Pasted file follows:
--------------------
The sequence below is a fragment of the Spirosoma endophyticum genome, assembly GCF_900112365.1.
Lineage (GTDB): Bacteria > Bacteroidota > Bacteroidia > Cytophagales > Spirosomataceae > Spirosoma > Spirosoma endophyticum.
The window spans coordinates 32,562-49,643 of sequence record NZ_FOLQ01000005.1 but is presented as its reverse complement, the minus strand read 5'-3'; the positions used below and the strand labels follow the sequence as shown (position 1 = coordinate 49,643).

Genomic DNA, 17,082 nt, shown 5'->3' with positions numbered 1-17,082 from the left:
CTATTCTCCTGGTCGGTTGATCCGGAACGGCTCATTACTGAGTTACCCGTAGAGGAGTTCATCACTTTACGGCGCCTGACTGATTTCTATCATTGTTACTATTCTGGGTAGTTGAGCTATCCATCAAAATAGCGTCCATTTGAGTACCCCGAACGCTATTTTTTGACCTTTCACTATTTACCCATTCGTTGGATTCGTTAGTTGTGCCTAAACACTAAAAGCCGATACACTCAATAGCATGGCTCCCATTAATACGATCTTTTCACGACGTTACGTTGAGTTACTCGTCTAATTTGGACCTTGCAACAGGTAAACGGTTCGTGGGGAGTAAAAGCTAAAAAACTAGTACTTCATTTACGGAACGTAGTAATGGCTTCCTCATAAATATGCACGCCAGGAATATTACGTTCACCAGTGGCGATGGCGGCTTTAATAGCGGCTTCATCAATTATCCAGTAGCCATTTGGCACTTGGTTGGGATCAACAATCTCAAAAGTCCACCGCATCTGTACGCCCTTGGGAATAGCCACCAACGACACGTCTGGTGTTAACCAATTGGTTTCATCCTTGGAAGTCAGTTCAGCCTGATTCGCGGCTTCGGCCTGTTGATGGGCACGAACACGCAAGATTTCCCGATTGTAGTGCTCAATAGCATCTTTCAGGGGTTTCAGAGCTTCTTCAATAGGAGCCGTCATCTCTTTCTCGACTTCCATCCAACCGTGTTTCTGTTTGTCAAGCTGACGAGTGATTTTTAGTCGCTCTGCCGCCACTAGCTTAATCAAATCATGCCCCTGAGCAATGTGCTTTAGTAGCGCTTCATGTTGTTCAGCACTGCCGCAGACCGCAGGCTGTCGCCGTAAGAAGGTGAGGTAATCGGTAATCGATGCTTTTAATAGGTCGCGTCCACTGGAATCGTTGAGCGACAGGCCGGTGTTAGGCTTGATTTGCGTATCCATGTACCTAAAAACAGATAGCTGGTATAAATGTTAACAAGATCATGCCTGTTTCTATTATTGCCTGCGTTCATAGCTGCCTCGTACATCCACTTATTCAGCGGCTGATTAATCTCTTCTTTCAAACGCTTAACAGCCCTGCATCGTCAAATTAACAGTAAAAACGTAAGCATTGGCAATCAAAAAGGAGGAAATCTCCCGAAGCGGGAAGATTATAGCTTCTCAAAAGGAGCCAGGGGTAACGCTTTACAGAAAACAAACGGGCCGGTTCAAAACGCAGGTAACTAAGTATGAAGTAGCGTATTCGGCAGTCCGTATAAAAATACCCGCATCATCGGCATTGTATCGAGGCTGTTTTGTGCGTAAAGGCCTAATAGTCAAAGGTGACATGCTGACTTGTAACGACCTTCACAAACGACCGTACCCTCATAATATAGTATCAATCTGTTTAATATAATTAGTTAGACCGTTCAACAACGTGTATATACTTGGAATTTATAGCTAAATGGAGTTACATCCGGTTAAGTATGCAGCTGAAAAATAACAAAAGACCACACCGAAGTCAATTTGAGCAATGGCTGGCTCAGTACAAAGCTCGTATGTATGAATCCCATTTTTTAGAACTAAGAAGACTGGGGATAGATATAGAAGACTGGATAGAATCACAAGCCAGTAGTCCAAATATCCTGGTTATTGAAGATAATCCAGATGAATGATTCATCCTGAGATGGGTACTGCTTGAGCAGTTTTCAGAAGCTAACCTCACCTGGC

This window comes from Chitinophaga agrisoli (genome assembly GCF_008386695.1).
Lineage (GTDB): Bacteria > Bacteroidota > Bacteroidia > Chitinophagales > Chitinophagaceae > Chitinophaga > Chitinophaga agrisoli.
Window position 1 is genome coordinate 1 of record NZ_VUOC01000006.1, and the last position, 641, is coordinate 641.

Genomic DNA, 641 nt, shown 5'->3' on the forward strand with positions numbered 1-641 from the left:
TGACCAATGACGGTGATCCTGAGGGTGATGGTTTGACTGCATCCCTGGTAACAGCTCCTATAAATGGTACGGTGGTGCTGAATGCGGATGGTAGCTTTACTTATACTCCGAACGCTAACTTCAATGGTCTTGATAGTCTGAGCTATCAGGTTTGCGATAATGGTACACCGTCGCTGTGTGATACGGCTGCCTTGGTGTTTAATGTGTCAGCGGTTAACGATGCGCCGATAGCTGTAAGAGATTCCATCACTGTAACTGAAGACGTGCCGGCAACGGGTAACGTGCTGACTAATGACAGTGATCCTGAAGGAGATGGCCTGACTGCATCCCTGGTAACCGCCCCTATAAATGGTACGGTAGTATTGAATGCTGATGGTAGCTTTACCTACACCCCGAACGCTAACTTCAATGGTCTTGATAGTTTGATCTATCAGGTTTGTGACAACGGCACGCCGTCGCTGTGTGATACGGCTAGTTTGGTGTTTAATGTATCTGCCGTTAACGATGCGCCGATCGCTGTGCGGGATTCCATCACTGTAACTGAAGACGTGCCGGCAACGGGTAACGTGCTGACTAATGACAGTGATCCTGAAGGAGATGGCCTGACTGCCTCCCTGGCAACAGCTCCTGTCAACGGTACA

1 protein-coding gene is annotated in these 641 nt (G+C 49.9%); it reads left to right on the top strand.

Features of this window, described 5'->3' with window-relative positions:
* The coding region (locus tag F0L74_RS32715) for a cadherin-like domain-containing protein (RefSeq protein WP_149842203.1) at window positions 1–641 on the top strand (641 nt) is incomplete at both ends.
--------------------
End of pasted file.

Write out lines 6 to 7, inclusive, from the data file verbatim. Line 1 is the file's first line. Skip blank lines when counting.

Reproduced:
This window comes from Chitinophaga agrisoli (genome assembly GCF_008386695.1).
Lineage (GTDB): Bacteria > Bacteroidota > Bacteroidia > Chitinophagales > Chitinophagaceae > Chitinophaga > Chitinophaga agrisoli.